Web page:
Dialogue as the Departure Point to Action

A recent session shows how convening leaders of at-risk communities can help provide them the tools they need to tackle climate change. 

Group of People on a Conference Room

Convening. It’s not a word I generally like; probably because too often the convening seems more important than the convened. Turns out there’s a discipline to convening, and if done with forethought and rigor it can create the atmosphere and context for meaningful dialogue.

That was the case a few weeks back when I was part of convening a dialogue with at-risk/in-need communities – and those who support them – about the types of climate risk data and analytics they could access and deploy. Sponsored by the North Carolina Office of Resilience and Recovery and the Nicholas Institute for Energy, Environment and Sustainability, the workshop included about 40 state and local leaders, all of whom shared a passion for protecting communities exposed to climate risks. They also shared a healthy skepticism of the insurance sector’s role in supporting those efforts.

That skepticism is justified, as insurers struggle to elevate individual-level risk behavior incentives to the community level and rarely engage communities directly to discuss the complexities of these issues or explore joint solutions. It’s just not what we typically do.

This gap between what communities have and what they need became evident when a veteran risk engineer explained the suite of offerings for a large corporate client, including detailed engineering reports, insightful benchmarking, sophisticated scenario mapping and creative risk transfer solutions. As you can imagine, the community representatives were impressed – and perhaps a little envious – of the breadth of analytics available to large corporate firms. 

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But these communities have their own needs, like understanding if and how certain risk-reduction efforts meet ever-shifting social justice, fiscal and economic expectations. Communities need a tool that can credibly run countless scenarios and help leaders make risk-informed decisions: seawall or nature-based solution; five-year time scale versus 20; prioritize protection for lower-income dwellings or the commercial district; go it alone or align regionally. In other words, what they need is a crash-test dummy for climate risks.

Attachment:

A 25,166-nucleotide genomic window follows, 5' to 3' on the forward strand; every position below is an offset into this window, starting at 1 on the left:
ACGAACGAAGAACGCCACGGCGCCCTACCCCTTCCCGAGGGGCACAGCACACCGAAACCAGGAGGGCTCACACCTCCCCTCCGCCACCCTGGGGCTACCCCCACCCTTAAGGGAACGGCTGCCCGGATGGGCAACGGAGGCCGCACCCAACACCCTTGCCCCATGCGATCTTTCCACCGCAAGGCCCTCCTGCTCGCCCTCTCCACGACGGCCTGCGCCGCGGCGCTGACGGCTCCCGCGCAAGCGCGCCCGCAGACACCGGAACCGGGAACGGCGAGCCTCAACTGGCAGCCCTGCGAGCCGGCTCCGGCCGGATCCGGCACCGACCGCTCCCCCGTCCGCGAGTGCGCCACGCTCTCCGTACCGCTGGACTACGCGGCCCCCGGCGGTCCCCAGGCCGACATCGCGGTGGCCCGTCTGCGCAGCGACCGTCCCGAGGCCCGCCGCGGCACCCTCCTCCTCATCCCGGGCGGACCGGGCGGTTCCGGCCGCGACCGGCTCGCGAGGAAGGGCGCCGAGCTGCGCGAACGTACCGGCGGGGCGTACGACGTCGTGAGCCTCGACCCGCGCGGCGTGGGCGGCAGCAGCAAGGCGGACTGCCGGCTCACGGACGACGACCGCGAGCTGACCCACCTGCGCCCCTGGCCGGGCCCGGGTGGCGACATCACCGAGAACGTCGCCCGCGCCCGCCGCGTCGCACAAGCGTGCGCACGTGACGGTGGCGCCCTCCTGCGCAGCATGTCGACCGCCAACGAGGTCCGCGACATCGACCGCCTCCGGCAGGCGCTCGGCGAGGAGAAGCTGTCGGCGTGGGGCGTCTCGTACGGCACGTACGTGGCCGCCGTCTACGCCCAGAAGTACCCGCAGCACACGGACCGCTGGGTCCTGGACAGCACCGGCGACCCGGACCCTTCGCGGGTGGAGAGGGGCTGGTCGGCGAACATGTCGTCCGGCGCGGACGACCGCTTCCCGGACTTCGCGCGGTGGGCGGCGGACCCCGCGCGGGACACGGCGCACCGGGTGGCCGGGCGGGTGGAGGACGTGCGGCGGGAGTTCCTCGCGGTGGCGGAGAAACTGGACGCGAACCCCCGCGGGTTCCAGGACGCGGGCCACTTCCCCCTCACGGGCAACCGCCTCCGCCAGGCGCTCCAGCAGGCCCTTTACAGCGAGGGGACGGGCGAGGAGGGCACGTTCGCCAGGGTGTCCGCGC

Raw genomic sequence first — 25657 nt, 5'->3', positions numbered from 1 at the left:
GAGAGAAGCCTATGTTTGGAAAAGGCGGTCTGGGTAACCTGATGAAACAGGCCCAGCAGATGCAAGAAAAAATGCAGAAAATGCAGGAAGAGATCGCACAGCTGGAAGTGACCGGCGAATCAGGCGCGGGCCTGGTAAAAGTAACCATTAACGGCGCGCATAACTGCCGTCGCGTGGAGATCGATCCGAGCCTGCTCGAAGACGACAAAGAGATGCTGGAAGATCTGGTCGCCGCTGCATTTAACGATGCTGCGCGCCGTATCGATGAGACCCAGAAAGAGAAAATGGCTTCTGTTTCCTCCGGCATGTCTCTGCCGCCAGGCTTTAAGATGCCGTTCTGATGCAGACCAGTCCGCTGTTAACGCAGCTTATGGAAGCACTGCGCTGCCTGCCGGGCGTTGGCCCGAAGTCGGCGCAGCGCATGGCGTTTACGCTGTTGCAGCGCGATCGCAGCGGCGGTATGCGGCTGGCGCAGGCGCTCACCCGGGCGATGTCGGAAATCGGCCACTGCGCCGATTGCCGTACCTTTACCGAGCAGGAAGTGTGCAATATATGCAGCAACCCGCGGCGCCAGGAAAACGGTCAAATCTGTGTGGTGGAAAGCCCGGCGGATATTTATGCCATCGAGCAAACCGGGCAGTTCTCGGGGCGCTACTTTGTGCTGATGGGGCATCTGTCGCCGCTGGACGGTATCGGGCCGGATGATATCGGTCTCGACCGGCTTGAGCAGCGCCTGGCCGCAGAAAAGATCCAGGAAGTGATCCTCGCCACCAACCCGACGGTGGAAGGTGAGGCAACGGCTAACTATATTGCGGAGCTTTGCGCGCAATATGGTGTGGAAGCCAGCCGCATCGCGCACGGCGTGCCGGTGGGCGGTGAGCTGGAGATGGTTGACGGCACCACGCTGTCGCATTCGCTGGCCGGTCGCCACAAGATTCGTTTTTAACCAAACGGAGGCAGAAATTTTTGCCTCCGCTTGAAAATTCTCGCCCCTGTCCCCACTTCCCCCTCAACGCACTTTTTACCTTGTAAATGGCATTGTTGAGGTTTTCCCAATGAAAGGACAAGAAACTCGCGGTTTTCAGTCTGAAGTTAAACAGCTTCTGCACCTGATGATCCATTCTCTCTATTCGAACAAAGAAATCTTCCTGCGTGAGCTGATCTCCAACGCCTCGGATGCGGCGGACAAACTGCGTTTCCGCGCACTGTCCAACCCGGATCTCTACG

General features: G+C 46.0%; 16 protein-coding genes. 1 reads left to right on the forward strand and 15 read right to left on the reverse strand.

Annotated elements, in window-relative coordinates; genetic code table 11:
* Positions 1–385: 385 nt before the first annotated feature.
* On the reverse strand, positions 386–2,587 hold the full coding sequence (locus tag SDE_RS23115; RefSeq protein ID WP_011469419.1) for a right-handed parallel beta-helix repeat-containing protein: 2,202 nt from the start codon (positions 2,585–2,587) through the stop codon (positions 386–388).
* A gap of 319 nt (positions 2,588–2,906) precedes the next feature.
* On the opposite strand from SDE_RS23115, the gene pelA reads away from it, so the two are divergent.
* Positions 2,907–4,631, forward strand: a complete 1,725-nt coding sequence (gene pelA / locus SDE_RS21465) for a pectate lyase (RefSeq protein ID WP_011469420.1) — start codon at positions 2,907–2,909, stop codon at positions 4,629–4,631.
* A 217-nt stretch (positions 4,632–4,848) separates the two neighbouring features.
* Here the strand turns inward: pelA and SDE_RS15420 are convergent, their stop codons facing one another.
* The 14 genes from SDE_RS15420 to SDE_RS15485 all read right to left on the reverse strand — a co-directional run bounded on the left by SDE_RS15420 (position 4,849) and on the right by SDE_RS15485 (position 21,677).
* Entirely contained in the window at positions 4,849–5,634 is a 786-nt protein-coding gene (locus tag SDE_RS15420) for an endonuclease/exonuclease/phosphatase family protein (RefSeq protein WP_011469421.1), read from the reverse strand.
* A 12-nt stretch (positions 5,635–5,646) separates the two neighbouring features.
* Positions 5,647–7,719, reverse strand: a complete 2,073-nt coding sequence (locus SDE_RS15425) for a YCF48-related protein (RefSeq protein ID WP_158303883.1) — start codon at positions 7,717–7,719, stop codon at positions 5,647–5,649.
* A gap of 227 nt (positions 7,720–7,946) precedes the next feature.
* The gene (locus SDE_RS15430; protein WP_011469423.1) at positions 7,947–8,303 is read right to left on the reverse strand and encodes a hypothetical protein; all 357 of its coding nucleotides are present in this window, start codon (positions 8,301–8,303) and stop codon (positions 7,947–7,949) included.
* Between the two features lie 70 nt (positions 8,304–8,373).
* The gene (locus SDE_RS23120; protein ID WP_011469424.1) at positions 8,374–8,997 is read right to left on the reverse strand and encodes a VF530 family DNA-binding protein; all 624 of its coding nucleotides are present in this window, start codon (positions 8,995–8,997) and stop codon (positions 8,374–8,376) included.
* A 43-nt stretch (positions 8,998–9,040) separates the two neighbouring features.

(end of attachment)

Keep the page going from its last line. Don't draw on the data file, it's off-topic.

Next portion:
Fortunately, several tools are emerging that could serve as climate risk versions of IIHS’s auto-safety crash test dummies. One, called IN-CORE, has been 10 years in the making through a NIST-sponsored research center led by Colorado State University. The computational model builds on many local data sets and peril-specific algorithms to provide a snapshot of how a particular risk will evolve under a chosen IPCC scenario, with or without particular mitigation interventions. The model also generates economic impact assessments of the event and a socio-economic breakdown of affected residents. 

Such a tool could easily become the basis for grant-writing, bond issuances and other adaptation efforts. Its greatest value, though, is ensuring risk-aware decision-making. 

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In our particular case, the convening was not the end of the story. It was literally the beginning.  From here, we plan to tap into an existing Duke program where PhD students lead small teams that pursue impact-oriented data and analytical projects to explore how we could make IN-CORE or something like it relevant and accessible to at-risk communities. As the fall semester begins, we’ll progress to another Duke program and unleash a diverse cohort of 10 students to investigate how these tools can best help individual communities, and to test the feasibility of innovative models like Community-Based Catastrophe Insurance and Nature-based risk solutions.

The pilot aims to support a few North Carolinian communities in using the new tools and then to scale the approaches that create the most value.

All this started with a convening. Not among insurers, but among local leaders and technical assistance providers who ultimately will make the decisions that will shape the property cat market for decades to come. In fact, the entire event occurred in collaboration with the Southeast Navigators Network, a Walmart Foundation-funded campaign run by the GEOS Institute to provide meaningful support to low-income communities recently designated as Community Disaster Resilience Zones. 

Is all this unique to the academic world? Of course not. But unlike many of us in the corporate world, those in the academic world are good, active listeners who are trained in pursuing insights without bias. That objectivity and subject matter expertise make a difference, particularly in dialogues where trust may be an issue.  

So next time you’re convened, make sure you start with a foundation of discipline and rigor – and be ready to make progress through difficult conversations. Otherwise, you’re just in another meeting. 

Francis Bouchard

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Francis Bouchard

Francis Bouchard is an accomplished global public affairs professional who serves an adviser, catalyst and contributor to a series of climate resilience and insurance initiatives.


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